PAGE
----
Director: Brent Durbin
The Jean Picker Semester-in-Washington Program is a first-semester program open to Smith junior and senior government majors and to other Smith juniors and seniors with appropriate background in the social sciences. It provides students with an opportunity to study processes by which public policy is made and implemented at the national level. Students are normally resident in Washington from the June preceding the semester through December.
The program is directed by a member of the Smith College faculty who is responsible for selecting the interns and assisting them in obtaining placement in appropriate offices in Washington, and directing the independent research project through tutorial sessions. The seminar is conducted by an adjunct professor resident in Washington.
Cost of the Program
Students participating in the program pay full tuition for the semester. They do not pay any fees for residence at the college, but are required to pay for their own room and board in Washington during the fall semester.
Before beginning the semester in Washington, the student must have satisfactorily completed at least one of the following courses in American national government: 200, 201, 202, 206, 207, 208, and 209. In addition, a successful applicant must show promise of capacity for independent work. An applicant must have an excess of two credits on her record preceding the semester in Washington.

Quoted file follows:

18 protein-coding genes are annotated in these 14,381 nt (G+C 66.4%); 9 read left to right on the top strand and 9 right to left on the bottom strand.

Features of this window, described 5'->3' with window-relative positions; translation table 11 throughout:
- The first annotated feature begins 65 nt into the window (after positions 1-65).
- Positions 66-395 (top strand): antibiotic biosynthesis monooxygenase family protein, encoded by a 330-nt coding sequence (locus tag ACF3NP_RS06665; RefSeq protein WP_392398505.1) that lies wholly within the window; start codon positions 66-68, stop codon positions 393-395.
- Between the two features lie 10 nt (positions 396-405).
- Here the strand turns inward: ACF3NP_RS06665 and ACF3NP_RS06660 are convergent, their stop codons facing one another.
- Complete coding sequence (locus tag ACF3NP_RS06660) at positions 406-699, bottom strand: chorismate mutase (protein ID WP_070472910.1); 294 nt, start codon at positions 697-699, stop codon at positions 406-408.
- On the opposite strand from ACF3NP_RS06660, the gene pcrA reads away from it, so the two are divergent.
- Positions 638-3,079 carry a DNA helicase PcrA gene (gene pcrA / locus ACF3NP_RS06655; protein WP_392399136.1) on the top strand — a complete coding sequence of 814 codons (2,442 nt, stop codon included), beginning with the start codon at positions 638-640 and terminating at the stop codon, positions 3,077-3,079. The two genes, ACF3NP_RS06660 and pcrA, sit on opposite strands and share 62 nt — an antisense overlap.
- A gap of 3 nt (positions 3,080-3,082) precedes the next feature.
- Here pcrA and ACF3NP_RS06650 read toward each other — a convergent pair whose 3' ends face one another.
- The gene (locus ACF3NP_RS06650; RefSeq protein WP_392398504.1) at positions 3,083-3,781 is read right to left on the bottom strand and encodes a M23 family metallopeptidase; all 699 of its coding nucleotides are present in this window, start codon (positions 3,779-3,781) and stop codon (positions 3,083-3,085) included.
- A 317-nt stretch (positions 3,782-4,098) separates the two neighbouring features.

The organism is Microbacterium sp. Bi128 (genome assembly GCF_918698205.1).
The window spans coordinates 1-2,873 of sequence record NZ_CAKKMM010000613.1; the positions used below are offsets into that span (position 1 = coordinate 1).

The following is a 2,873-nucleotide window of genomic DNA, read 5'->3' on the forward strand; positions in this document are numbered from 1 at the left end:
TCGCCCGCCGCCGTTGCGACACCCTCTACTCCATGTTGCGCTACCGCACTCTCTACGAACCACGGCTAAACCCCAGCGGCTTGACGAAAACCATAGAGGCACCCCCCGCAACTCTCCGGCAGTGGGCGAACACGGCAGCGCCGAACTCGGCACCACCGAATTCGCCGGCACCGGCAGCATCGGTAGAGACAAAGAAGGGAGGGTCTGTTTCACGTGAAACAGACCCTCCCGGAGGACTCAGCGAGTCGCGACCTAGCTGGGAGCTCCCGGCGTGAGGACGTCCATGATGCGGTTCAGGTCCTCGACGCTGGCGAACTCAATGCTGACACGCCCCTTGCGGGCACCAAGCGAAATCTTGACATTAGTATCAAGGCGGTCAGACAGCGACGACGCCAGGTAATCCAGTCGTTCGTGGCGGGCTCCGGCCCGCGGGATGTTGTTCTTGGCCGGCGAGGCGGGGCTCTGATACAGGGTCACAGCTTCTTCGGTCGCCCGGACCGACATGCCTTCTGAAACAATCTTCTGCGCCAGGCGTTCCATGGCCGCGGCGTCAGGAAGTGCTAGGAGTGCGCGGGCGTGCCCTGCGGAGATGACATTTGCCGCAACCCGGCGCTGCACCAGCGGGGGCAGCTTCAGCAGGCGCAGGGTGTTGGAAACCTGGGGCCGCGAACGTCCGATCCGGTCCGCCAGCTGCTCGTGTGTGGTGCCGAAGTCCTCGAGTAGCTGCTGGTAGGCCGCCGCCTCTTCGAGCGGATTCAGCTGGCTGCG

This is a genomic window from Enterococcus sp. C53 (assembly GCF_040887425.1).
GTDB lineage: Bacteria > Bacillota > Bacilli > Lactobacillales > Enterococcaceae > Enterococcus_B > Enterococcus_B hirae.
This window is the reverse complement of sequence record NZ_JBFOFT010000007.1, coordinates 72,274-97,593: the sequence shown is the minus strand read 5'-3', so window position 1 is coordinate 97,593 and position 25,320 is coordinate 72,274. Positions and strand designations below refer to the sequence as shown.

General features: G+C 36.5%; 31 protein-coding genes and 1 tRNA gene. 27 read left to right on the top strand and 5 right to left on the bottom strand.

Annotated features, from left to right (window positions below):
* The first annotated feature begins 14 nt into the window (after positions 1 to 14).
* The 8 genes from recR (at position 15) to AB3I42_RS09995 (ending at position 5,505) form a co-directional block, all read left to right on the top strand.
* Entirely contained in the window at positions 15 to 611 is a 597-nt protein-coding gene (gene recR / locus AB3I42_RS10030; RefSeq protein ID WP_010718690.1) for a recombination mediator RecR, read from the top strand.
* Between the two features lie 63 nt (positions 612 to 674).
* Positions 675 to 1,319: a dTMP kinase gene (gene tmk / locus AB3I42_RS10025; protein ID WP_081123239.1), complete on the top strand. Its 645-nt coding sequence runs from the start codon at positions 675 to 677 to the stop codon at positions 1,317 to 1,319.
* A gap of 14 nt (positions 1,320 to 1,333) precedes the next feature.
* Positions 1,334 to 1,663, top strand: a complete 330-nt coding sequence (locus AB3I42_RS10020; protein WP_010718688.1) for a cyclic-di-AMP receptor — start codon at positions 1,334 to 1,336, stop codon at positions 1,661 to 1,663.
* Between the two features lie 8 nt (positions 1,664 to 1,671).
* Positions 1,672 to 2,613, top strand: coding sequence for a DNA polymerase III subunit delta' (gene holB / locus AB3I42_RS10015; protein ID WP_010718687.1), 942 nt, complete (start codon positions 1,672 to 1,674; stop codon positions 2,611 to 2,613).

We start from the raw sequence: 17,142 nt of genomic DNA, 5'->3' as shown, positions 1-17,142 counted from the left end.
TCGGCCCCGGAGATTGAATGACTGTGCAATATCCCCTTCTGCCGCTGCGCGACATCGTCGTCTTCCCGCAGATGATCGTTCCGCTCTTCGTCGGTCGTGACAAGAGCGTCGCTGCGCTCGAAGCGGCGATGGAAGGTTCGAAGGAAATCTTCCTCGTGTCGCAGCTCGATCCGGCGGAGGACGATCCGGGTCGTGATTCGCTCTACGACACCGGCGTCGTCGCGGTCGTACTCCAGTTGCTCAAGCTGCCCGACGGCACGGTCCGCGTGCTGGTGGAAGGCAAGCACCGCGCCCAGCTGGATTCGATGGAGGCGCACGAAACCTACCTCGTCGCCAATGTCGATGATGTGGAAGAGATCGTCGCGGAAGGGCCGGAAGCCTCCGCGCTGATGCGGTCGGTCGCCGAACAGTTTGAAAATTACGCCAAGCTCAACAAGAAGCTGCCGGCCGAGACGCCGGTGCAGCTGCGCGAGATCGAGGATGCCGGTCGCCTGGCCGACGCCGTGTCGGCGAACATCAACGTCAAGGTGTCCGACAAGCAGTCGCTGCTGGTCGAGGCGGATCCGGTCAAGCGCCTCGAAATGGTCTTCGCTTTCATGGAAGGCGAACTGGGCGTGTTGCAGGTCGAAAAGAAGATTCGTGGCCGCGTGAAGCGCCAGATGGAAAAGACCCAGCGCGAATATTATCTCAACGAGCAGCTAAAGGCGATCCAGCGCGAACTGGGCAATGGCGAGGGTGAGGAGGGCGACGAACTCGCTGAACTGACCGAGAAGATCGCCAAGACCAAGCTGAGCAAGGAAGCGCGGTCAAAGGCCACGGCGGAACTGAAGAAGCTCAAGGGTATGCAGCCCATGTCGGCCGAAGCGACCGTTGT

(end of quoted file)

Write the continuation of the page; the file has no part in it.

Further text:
How to Apply
Applications for enrollment should be made through the director of the Semester-in-Washington Program no later than November 6 of the preceeding year. Enrollment is limited to 12 students, and the program is not mounted for fewer than six. An information meeting for interested students has been scheduled in for Tuesday, October 20, at 7:30 PM in Seelye 101.
Requirements to Fulfill Program
For satisfactory completion of the Semester-in-Washington Program, 14 credits are granted:
- 4 credits for a seminar in policymaking (411);
- 2 credits for GOV 413, seminar on political science research;
- 8 credits for an independent research project (412), culminating in a long paper*.
*No student may write an honors thesis in the same field in which she has written her long paper in the Washington seminar, unless the department, upon petition, grants a specific exemption from this policy.